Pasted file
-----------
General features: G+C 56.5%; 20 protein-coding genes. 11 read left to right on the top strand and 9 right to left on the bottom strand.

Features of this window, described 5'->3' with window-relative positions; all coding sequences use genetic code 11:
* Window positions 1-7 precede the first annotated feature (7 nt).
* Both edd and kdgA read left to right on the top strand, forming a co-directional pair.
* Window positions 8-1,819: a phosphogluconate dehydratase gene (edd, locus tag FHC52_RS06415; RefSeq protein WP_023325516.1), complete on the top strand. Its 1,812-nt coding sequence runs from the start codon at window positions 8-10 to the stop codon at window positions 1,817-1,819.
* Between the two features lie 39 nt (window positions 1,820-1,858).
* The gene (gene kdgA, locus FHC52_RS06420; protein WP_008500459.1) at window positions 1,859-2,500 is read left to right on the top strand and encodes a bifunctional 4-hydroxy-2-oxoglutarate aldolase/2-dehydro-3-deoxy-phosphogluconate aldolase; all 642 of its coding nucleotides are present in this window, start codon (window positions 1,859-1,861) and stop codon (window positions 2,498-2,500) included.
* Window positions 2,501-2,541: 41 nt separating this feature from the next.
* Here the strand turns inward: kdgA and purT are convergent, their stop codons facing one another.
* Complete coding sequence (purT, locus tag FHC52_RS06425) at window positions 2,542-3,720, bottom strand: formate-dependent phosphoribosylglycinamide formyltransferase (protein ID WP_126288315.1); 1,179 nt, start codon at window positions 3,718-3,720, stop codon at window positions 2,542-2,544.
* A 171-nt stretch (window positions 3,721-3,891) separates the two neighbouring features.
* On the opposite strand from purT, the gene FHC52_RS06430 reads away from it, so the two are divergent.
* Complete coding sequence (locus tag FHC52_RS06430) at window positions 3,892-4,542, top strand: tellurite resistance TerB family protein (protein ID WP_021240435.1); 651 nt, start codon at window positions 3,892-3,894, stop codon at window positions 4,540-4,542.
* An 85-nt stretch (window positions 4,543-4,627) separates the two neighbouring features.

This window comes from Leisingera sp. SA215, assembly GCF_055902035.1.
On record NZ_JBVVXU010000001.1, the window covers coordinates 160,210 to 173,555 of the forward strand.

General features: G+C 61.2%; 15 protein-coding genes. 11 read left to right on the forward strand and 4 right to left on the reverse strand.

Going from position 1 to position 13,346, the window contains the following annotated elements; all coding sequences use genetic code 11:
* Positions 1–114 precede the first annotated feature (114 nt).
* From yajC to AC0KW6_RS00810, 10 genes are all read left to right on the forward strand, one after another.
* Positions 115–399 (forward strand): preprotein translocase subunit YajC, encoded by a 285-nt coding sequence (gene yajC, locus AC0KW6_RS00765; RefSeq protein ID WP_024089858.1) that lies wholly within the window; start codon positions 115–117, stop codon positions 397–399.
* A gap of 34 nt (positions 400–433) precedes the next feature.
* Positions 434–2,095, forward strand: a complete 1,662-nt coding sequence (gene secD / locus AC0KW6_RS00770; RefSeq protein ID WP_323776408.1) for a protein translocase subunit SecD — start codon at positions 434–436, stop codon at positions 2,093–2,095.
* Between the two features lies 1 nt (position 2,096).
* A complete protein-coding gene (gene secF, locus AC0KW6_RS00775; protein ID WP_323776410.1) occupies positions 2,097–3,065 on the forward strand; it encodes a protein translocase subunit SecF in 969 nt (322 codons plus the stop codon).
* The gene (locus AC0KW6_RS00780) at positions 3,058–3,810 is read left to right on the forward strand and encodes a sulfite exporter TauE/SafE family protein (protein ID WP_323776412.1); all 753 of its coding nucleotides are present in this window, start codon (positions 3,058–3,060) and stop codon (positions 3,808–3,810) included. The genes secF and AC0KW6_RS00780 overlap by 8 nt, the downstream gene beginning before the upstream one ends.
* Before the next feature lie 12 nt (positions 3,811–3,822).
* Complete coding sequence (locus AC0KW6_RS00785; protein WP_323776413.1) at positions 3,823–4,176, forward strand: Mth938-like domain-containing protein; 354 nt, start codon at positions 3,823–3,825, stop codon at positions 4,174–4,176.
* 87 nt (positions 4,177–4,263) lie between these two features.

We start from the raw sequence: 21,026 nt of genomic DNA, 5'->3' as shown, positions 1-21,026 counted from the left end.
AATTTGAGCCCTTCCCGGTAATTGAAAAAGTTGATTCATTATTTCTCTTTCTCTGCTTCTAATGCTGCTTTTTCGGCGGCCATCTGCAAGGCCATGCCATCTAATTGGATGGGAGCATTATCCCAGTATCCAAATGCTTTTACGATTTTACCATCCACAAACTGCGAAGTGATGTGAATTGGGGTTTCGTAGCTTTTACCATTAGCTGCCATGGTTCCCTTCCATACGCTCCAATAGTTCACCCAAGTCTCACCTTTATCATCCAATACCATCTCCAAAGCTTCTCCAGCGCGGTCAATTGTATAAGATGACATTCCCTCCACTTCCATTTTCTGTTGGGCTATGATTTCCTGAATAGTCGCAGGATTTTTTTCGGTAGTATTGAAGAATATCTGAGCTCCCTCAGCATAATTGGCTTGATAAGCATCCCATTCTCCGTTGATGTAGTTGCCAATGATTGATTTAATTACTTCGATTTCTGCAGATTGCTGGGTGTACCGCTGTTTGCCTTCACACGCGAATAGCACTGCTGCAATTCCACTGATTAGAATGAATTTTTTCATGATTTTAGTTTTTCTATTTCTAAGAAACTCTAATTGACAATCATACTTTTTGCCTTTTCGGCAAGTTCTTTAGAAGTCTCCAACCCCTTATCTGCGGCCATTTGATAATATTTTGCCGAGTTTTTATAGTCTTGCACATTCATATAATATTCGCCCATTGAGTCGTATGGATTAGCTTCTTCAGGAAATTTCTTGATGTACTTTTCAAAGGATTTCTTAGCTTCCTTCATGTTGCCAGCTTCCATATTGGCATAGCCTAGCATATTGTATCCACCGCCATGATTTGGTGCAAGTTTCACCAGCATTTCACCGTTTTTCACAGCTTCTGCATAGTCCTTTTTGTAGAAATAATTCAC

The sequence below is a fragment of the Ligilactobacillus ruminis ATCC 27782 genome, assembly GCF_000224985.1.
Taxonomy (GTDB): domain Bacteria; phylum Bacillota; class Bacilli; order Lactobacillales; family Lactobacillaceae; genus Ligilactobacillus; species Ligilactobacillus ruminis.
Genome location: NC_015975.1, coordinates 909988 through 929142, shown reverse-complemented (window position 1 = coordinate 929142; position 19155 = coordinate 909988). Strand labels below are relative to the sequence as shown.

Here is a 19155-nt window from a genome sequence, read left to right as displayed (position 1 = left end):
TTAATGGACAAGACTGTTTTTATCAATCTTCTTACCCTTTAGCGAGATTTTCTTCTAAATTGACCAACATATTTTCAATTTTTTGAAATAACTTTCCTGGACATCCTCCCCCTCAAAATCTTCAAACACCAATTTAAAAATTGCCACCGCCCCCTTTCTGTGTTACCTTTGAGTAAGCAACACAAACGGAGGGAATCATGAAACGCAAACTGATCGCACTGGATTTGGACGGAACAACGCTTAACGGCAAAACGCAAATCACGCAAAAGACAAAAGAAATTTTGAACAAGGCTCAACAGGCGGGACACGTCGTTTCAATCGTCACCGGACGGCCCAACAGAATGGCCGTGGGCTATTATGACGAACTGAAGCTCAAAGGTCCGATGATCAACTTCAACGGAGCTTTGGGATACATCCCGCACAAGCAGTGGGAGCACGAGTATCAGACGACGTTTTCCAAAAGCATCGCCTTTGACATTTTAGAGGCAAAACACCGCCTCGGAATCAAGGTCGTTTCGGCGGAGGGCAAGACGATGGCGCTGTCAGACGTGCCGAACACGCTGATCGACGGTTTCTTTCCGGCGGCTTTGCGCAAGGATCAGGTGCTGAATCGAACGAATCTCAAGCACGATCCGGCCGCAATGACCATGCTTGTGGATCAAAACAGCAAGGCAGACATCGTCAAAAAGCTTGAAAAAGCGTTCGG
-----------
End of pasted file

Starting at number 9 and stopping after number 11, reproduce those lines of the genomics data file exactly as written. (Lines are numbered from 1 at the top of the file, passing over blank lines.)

* Here the strand turns inward: kdgA and purT are convergent, their stop codons facing one another.
* Complete coding sequence (purT, locus tag FHC52_RS06425) at window positions 2,542-3,720, bottom strand: formate-dependent phosphoribosylglycinamide formyltransferase (protein ID WP_126288315.1); 1,179 nt, start codon at window positions 3,718-3,720, stop codon at window positions 2,542-2,544.
* A 171-nt stretch (window positions 3,721-3,891) separates the two neighbouring features.